What if we are testing Delta 8 for compliance wrong

Delta 8 THC: Are we doing compliance testing wrong?

The primary method used to test Delta-8 THC product compliance can’t do the job.

Hemp is the first cash crop to be (re)introduced to U.S. farming in decades, and the 2018 Farm Bill handed the industry a whole mess of unique challenges along with legalization. Farmers and manufacturers have been confronted by confusing and onerous regulations; there has been a lack of federal support in the form of subsidies and insurance for farmers, producers have been waiting years for the FDA guidance;  Anybody doing business with hemp faces banking and financial obstacles from higher transaction fees to service shutdowns; and infrastructure and research deficits that have to be overcome for hemp to reach its potential as an industrial commodity.

So nobody wants to hear that the hemp industry has yet another challenge it must overcome. But with the rise of Delta-8 THC and similar products that are converted from CBD, a new and serious problem has arisen. Call it the HPLC Problem.

The HPLC Problem, in a nutshell, is this: The vast majority of Delta-9 THC potency tests, done to make sure that Delta-8 THC products are compliant (meaning contain less than 0.3% Delta-9 THC on a dry weight basis), is being done using high-performance liquid chromatography (HPLC), but that method is not capable of distinguishing between Delta-9 THC and Delta 8 THC with any degree of confidence. HIA Cannabinoids Council Instead, manufacturers who want an accurate measure of Delta-9 THC in their products should be using GC-MS (gas chromatography-mass spectrometry), which is capable of telling the difference and providing accurate results.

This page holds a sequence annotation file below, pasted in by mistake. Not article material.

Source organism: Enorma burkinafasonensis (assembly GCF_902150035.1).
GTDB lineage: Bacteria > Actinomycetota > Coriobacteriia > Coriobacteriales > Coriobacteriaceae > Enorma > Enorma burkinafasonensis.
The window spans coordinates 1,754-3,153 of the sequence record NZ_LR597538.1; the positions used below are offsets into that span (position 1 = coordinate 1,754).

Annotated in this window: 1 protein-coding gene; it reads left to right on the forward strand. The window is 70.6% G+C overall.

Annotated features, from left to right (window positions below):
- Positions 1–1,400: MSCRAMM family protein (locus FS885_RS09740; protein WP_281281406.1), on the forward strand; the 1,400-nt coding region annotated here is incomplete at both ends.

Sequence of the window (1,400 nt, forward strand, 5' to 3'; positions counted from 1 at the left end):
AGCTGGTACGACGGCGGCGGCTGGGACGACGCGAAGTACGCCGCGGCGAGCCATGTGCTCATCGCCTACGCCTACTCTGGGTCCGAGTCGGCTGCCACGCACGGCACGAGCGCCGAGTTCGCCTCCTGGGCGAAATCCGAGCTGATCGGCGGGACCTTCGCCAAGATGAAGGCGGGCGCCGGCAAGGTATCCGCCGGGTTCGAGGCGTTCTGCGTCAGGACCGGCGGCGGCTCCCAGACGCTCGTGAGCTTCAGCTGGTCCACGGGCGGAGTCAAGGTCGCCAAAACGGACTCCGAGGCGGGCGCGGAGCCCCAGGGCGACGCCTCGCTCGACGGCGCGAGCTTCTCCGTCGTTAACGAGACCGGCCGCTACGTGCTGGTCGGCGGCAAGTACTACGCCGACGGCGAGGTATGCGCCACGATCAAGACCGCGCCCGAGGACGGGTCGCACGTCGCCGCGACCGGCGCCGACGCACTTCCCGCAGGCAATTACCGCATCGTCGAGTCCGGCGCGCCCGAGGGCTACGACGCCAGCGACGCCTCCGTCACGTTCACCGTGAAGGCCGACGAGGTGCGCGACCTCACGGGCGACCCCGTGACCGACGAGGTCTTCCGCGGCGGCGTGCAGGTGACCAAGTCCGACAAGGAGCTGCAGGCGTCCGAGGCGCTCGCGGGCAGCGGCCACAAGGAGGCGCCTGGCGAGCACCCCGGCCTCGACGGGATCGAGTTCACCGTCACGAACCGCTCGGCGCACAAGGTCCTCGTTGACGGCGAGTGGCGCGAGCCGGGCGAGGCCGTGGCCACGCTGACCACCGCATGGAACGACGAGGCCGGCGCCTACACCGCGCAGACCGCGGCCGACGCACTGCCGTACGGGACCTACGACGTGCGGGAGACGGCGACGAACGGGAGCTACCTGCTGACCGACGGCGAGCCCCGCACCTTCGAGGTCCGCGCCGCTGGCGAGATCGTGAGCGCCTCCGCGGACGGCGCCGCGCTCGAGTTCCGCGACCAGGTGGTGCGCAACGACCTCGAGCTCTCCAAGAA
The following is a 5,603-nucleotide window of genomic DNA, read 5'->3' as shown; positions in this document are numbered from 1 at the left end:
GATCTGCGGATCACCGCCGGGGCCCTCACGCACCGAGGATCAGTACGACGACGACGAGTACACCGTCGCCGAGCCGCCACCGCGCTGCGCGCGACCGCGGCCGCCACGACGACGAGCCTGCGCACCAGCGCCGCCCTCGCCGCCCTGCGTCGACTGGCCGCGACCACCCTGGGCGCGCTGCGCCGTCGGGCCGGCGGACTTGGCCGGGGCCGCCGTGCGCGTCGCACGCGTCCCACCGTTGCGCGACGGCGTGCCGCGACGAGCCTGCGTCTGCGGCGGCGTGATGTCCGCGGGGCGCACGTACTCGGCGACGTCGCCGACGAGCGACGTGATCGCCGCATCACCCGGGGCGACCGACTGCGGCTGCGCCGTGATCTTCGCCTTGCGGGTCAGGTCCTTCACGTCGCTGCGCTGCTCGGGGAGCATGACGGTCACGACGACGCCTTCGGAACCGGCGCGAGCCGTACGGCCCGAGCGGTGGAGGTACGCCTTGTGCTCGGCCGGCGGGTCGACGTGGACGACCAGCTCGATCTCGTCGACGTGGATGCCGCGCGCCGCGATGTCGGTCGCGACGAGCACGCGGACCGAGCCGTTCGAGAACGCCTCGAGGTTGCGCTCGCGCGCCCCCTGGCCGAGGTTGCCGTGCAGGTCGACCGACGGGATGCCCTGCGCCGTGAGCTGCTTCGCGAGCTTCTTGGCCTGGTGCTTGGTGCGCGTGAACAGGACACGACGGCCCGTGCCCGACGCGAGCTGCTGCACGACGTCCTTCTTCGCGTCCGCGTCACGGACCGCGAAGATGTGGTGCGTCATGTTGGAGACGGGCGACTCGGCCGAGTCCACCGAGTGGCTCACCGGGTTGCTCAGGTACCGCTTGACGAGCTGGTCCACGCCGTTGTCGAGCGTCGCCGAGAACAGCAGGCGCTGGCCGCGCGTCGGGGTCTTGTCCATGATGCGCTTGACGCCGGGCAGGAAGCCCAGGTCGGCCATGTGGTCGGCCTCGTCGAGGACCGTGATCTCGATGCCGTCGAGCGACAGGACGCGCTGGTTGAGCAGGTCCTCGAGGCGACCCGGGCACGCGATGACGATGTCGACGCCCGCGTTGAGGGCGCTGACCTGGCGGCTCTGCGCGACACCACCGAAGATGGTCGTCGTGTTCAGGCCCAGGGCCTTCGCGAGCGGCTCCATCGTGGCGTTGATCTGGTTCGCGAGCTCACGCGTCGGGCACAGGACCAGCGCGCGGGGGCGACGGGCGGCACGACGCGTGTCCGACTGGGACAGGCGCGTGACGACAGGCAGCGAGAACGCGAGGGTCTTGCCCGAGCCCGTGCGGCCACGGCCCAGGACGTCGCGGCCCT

This problem was detailed in a fascinating Extraction Magazine article that received far too little attention last month. Here’s Dr. Richard Sams of KCA Labs explaining to the interviewer:

“See that group of spikes on the graph,” he motioned to a tight group of three or four spikes.

“I do,” I responded. “No one knows what they are, right?”

“Oh no, no. We know,” Dr. Sams said with a grin.

“Not from this result, but from GC-MS (Gas Chromatography-Mass Spectrometry). Using liquid chromatography with photodiode array (PDA) detection system, you don’t get the specificity of mass spectral identification and the chromatographic resolution you get on GC-MS, and it tells you nothing about the chemical structure of these substances, yet it’s what’s used for most testing.”

HPLC is just not up to the task, as they say, but it’s the technique most commonly employed by manufacturers of hemp-derived cannabinoids.

Keep hemp safe, keep it legal The history of any given industry is written by those business leaders who identify opportunities and challenges early and are successful at seizing or overcoming them. As the hemp industry matures and markets for hemp-derived cannabinoids continue to grow, and so long as federal marijuana prohibition still exists, compliance will be a first order priority. Those businesses that show the wisdom to adopt the correct methods and technology early—in this case by testing for potency of hemp-derived cannabinoids using GC-MS—will build trust and loyalty with their customers and credibility with regulators. Investing in quality and adhering to science is the only path to long-term success in the hemp industry.

Like this article?

Share on Facebook
Share on Twitter
Share on Linkdin
Share on Pinterest